This award, established in 2000, is for the recognition of an individual who has made a substantial contribution to the technology of navigation and positioning equipment, systems, or practices. It is to recognize the best paper, in honor of the late Walter R. Fried, presented at the Position, Location and Navigation Symposium (PLANS) conference.
A maximum of $1,000 USD of the award funded from the Walter Fried Endowment distributed as follows: 1) single author who presents the paper at PLANS: $750 USD and plaque; 2) two authors: presenting author receives plaque and $400 USD, second author receives certificate and $350 USD; 3) two authors, jointly presenting the paper at PLANS: both authors receive plaques and $375 USD. Any cost over $1,000 USD will be borne by the PLANS Conference; 4) three or more authors: first two authors receive either what is authorized in #2 or #3 based on the presentation circumstances and the Selection Committee’s decision. Third and any additional authors receive certificates without any stipend. Award is biennial.
Funded by an endowment provided by the family of Walter Fried, and administered by the IEEE Foundation. Walter was an IEEE Life Fellow and served on the PLANS Executive Committee and the AESS Board of Governors for many years. His last responsibility was VP for Technical Operations, which included oversight of the AESS Distinguished Lecturers Program and the AESS Technical Panels.
At one of the PLANS luncheons to the highest ranked paper that is presented at the symposium
Walter R. Fried Walter Fried was born in Vienna, Austria in 1923. He immigrated to the United States at the age of 17 and first resided in Cincinnati, Ohio. During World War II, he served in the U. S. Army in Europe as a translator and interpreter. After the war, Walter earned his engineering degrees at the University of Cincinnati and Ohio State University. Walter’s first professional job was at Wright Field in the then new field of airborne radar. His next job was at the General Precision Company in New Jersey where he contributed to the development of multi-beam Doppler radar for navigation system applications. This was followed by an assignment as Chief Scientist for the F-111 avionics at the North American Autonetics Division in California where he was also involved with the beginnings of the GPS program. He then became the Technical Director at Hughes Aircraft for the Relative Navigation portion of the Joint Tactical Information Distribution System (JTIDS). In recognition of his professional engineering accomplishments, Walter was elected to be a Fellow in the IEEE in 1981 “for contributions and technical leadership in the development of Doppler radar and relative navigation systems.” During his distinguished career, Walter generously volunteered his time to the IEEE Aerospace Electronics Systems Society (AESS) by serving on the Board of Governors for many years and coordinating the activities of the AESS Technical Panels and the Distinguished Lecturers Program of which he was also a participant. He was the AESS representative on the PLANS Executive Committee since the first conference in 1976 until his death at 75 in 1998. Walter lectured widely throughout the world on navigation topics and was also well known internationally, for his work as a co-editor of both the 1st and 2nd editions of the important reference book "Avionics Navigation Systems".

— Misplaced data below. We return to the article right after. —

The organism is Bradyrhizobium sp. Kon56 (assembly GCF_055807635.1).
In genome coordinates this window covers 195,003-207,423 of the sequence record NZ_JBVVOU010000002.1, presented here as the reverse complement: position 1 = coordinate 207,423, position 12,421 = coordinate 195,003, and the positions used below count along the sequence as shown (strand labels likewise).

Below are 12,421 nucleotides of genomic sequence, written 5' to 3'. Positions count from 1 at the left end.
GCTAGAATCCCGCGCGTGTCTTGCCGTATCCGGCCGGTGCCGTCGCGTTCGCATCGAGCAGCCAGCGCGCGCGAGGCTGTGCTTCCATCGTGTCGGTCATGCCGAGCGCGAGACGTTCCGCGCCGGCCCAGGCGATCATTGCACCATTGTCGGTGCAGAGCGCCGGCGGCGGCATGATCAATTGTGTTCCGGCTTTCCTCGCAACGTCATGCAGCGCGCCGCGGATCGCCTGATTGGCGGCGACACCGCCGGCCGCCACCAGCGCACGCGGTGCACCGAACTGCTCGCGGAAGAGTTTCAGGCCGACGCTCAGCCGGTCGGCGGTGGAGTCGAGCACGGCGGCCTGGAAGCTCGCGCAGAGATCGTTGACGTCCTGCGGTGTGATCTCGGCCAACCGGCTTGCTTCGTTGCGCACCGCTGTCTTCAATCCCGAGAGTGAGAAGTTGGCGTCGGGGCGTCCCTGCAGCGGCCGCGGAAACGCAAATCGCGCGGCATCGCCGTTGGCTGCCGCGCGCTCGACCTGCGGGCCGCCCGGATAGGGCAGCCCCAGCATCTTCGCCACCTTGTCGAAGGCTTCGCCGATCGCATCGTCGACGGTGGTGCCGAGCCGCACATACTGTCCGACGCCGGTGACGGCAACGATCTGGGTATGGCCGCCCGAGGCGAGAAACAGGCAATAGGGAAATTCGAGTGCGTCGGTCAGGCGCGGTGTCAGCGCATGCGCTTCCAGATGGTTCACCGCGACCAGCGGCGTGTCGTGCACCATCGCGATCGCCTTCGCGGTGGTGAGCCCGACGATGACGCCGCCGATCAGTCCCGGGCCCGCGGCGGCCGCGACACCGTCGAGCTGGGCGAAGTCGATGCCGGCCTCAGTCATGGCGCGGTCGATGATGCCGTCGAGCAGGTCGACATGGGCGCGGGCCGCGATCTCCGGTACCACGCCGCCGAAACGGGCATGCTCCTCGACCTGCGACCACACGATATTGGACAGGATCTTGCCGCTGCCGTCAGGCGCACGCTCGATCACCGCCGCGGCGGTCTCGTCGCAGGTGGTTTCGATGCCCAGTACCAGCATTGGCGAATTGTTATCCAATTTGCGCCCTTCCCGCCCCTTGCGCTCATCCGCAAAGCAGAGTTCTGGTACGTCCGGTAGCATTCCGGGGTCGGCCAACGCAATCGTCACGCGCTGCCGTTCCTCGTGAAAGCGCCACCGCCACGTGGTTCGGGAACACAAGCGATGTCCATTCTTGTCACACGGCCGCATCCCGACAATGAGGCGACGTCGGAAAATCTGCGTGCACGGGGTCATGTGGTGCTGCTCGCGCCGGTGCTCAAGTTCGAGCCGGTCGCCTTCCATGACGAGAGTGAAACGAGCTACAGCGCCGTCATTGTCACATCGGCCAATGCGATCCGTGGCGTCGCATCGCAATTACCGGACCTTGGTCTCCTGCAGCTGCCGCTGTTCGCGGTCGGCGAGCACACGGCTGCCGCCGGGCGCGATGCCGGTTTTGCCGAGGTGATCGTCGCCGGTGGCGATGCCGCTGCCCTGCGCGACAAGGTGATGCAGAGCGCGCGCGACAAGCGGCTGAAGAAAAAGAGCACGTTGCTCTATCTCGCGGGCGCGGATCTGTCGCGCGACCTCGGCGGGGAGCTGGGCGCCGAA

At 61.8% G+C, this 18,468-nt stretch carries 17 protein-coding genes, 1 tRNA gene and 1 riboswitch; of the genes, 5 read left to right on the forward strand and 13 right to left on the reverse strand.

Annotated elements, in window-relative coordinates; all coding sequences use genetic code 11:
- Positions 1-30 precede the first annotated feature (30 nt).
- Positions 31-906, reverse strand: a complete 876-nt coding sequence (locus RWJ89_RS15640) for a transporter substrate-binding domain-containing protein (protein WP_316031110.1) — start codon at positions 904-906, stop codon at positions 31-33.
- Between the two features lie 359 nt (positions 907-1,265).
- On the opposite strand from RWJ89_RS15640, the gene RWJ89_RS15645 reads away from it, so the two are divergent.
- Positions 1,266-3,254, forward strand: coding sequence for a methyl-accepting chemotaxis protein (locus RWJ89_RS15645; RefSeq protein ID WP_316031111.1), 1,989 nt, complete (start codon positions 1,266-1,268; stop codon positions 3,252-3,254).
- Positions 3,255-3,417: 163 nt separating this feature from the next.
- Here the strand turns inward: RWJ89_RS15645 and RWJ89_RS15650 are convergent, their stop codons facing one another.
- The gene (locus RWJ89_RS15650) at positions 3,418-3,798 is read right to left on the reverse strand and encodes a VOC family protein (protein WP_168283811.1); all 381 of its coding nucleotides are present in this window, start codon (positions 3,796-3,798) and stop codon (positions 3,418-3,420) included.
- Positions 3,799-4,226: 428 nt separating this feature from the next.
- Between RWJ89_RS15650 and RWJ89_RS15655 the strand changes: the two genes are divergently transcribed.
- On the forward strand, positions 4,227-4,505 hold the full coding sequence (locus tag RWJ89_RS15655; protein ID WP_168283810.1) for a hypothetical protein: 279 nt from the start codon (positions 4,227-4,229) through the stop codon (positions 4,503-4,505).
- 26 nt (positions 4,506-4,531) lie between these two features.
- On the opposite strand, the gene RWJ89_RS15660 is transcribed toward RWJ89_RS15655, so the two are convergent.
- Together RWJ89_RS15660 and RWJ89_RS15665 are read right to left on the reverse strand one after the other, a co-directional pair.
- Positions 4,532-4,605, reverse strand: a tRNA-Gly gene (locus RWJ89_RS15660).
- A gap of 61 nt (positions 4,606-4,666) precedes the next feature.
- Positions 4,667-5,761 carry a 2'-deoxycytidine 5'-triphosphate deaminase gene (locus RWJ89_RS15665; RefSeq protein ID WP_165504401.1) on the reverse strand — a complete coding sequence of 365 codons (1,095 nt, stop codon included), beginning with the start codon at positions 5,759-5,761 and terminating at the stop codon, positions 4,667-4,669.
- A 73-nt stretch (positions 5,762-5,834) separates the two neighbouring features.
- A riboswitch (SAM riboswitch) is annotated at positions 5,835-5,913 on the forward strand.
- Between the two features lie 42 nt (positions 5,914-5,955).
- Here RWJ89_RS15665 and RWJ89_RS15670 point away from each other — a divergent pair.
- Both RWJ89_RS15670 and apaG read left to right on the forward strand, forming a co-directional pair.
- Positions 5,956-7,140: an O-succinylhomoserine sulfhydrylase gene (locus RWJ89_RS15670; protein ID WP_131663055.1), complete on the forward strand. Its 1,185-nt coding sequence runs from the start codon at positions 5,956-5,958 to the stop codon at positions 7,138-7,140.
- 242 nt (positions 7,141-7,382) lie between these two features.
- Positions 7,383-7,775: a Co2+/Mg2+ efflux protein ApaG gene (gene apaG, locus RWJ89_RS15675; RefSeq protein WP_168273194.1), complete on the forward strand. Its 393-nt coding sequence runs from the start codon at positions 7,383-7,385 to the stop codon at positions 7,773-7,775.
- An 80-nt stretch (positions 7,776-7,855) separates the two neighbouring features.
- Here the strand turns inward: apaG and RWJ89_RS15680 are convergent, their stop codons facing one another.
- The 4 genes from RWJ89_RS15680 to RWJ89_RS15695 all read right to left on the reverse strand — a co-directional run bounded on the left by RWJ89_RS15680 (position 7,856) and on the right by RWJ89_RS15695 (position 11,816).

Generally accepted criteria for publication in archival journals: technical content, innovation, importance and timeliness of the subject matter and conciseness, clarity and completeness of the written material.
Papers that are submitted for the current year’s PLANS conference in sufficient time to be judged by the Award Selection Committee are eligible. The awardee’s paper must have been selected to be published in the current year’s PLANS Proceedings, and he/she must attend the symposium to both present the paper and receive the award. If multiple authors are listed in the paper, the primary author and winner of the award will be considered the person that will be presenting the paper at the PLANS conference. Only one plaque and one check will be issued to this winner.
The selection criteria includes:
* technical content
* importance and timeliness of the subject matter
* conciseness, clarity and completeness of the written material.
The paper must appear in the proceedings, and must be presented by the lead author (who must be present to receive the award at the PLANS Awards Luncheon on Thursday).
For the paper, "Autonomous Deployment of a Self-Calibrating Pseudolite Array for Mars Rover Navigation". (with Stephen M. Rock, Aerospace Robotics Laboratory, Stanford University; Maria G Bualat, NASA Ames Research Center)
For the paper "Geomagnetic Navigation Beyond the Magnetic Compass"
For the paper, “Compact, Low-Power Chip-Scale Atomic Clock” (with R.W. Berquist, J.F. Natale, R.L. Borwick, C. Tsai, P.A. Stupar, Y. Lin, M. Zhu)
For the paper "An Obstacle-Edging Reflex for an Autonomous Lawnmower". (with Amaury D. Rolin, Jonathan A. Beno, Bradley E. Hughes, Alexander Schepelmann, Michael S. Branick, Roger D. Quinn, Case Western Reserve University; James. M. Green, MTD Products, Inc.)
For the paper, "Development and Demonstration of a TDOA-Based GNSS Interference Signal Localization System"
For the paper, “Boeing Disc Resonator Gyroscope” (with Anthony D. Challoner and John Y. Liu)
For the paper, "Ranger: A Ground-facing Camera-based Localization System for Ground Vehicles” (with Marc Alban)
For the paper, “Precise UAV Navigation with Cellular Carrier Phase Measurements” (with Zak M. Kassas)
For the paper, "Automotive-Radar-Based 50-cm Urban Positioning" (with Peter A. Iannucci and Todd E. Humphreys)